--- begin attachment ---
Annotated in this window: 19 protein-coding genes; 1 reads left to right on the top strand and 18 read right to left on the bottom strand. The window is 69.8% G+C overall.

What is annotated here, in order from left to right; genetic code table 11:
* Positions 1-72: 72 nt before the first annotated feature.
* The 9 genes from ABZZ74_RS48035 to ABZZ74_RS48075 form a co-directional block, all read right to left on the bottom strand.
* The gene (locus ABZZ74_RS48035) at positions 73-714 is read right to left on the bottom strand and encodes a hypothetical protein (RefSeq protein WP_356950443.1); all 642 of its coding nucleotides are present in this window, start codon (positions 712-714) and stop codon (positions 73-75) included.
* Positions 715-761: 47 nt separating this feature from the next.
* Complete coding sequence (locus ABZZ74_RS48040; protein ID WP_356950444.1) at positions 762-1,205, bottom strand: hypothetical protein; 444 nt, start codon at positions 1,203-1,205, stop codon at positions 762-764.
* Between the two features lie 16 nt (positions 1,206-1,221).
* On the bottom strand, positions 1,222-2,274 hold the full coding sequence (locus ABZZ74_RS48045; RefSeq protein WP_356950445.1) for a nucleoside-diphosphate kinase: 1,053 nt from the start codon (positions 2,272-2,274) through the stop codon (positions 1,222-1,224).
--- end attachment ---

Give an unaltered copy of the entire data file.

Annotated in this window: 19 protein-coding genes; 1 reads left to right on the top strand and 18 read right to left on the bottom strand. The window is 69.8% G+C overall.

What is annotated here, in order from left to right; genetic code table 11:
* Positions 1-72: 72 nt before the first annotated feature.
* The 9 genes from ABZZ74_RS48035 to ABZZ74_RS48075 form a co-directional block, all read right to left on the bottom strand.
* The gene (locus ABZZ74_RS48035) at positions 73-714 is read right to left on the bottom strand and encodes a hypothetical protein (RefSeq protein WP_356950443.1); all 642 of its coding nucleotides are present in this window, start codon (positions 712-714) and stop codon (positions 73-75) included.
* Positions 715-761: 47 nt separating this feature from the next.
* Complete coding sequence (locus ABZZ74_RS48040; protein ID WP_356950444.1) at positions 762-1,205, bottom strand: hypothetical protein; 444 nt, start codon at positions 1,203-1,205, stop codon at positions 762-764.
* Between the two features lie 16 nt (positions 1,206-1,221).
* On the bottom strand, positions 1,222-2,274 hold the full coding sequence (locus ABZZ74_RS48045; RefSeq protein WP_356950445.1) for a nucleoside-diphosphate kinase: 1,053 nt from the start codon (positions 2,272-2,274) through the stop codon (positions 1,222-1,224).